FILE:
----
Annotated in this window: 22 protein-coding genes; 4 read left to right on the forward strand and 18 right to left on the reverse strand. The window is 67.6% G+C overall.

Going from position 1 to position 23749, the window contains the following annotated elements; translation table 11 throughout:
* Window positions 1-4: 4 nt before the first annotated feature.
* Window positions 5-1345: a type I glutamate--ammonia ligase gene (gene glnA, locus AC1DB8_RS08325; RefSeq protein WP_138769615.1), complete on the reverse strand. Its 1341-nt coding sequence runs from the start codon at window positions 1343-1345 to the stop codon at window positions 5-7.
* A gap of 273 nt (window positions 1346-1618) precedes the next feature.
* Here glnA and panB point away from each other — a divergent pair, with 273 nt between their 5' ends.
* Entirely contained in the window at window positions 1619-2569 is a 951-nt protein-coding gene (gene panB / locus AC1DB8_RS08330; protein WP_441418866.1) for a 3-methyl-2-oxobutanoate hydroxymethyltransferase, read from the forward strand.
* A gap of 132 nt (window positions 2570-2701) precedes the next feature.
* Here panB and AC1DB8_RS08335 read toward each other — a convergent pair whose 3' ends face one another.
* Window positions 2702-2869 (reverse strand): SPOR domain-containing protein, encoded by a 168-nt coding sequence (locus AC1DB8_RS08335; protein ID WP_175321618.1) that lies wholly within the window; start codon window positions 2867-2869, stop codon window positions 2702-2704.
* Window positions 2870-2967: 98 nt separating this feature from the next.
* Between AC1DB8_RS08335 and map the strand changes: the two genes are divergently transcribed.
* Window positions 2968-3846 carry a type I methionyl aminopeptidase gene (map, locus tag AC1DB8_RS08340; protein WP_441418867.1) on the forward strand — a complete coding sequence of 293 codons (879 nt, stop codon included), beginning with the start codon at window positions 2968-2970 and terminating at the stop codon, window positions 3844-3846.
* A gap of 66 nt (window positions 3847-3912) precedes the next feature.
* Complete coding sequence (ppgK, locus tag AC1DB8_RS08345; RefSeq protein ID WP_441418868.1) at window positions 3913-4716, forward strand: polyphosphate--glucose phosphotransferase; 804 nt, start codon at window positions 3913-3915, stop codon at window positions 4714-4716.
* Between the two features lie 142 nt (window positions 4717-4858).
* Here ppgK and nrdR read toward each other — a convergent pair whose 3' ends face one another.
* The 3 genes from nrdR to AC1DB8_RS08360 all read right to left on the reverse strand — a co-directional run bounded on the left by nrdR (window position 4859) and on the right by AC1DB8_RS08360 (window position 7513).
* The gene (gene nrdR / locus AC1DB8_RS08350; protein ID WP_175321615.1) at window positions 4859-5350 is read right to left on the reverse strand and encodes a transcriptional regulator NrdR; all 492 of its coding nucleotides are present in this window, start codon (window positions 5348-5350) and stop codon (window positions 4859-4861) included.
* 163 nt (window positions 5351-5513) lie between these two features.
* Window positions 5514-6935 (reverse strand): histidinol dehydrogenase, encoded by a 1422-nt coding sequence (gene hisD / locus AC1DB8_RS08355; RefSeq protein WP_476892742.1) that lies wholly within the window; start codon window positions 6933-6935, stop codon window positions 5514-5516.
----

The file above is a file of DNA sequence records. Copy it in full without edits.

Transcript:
Annotated in this window: 22 protein-coding genes; 4 read left to right on the forward strand and 18 right to left on the reverse strand. The window is 67.6% G+C overall.

Going from position 1 to position 23749, the window contains the following annotated elements; translation table 11 throughout:
* Window positions 1-4: 4 nt before the first annotated feature.
* Window positions 5-1345: a type I glutamate--ammonia ligase gene (gene glnA, locus AC1DB8_RS08325; RefSeq protein WP_138769615.1), complete on the reverse strand. Its 1341-nt coding sequence runs from the start codon at window positions 1343-1345 to the stop codon at window positions 5-7.
* A gap of 273 nt (window positions 1346-1618) precedes the next feature.
* Here glnA and panB point away from each other — a divergent pair, with 273 nt between their 5' ends.
* Entirely contained in the window at window positions 1619-2569 is a 951-nt protein-coding gene (gene panB / locus AC1DB8_RS08330; protein WP_441418866.1) for a 3-methyl-2-oxobutanoate hydroxymethyltransferase, read from the forward strand.
* A gap of 132 nt (window positions 2570-2701) precedes the next feature.
* Here panB and AC1DB8_RS08335 read toward each other — a convergent pair whose 3' ends face one another.
* Window positions 2702-2869 (reverse strand): SPOR domain-containing protein, encoded by a 168-nt coding sequence (locus AC1DB8_RS08335; protein ID WP_175321618.1) that lies wholly within the window; start codon window positions 2867-2869, stop codon window positions 2702-2704.
* Window positions 2870-2967: 98 nt separating this feature from the next.
* Between AC1DB8_RS08335 and map the strand changes: the two genes are divergently transcribed.
* Window positions 2968-3846 carry a type I methionyl aminopeptidase gene (map, locus tag AC1DB8_RS08340; protein WP_441418867.1) on the forward strand — a complete coding sequence of 293 codons (879 nt, stop codon included), beginning with the start codon at window positions 2968-2970 and terminating at the stop codon, window positions 3844-3846.
* A gap of 66 nt (window positions 3847-3912) precedes the next feature.
* Complete coding sequence (ppgK, locus tag AC1DB8_RS08345; RefSeq protein ID WP_441418868.1) at window positions 3913-4716, forward strand: polyphosphate--glucose phosphotransferase; 804 nt, start codon at window positions 3913-3915, stop codon at window positions 4714-4716.
* Between the two features lie 142 nt (window positions 4717-4858).
* Here ppgK and nrdR read toward each other — a convergent pair whose 3' ends face one another.
* The 3 genes from nrdR to AC1DB8_RS08360 all read right to left on the reverse strand — a co-directional run bounded on the left by nrdR (window position 4859) and on the right by AC1DB8_RS08360 (window position 7513).
* The gene (gene nrdR / locus AC1DB8_RS08350; protein ID WP_175321615.1) at window positions 4859-5350 is read right to left on the reverse strand and encodes a transcriptional regulator NrdR; all 492 of its coding nucleotides are present in this window, start codon (window positions 5348-5350) and stop codon (window positions 4859-4861) included.
* 163 nt (window positions 5351-5513) lie between these two features.
* Window positions 5514-6935 (reverse strand): histidinol dehydrogenase, encoded by a 1422-nt coding sequence (gene hisD / locus AC1DB8_RS08355; RefSeq protein WP_476892742.1) that lies wholly within the window; start codon window positions 6933-6935, stop codon window positions 5514-5516.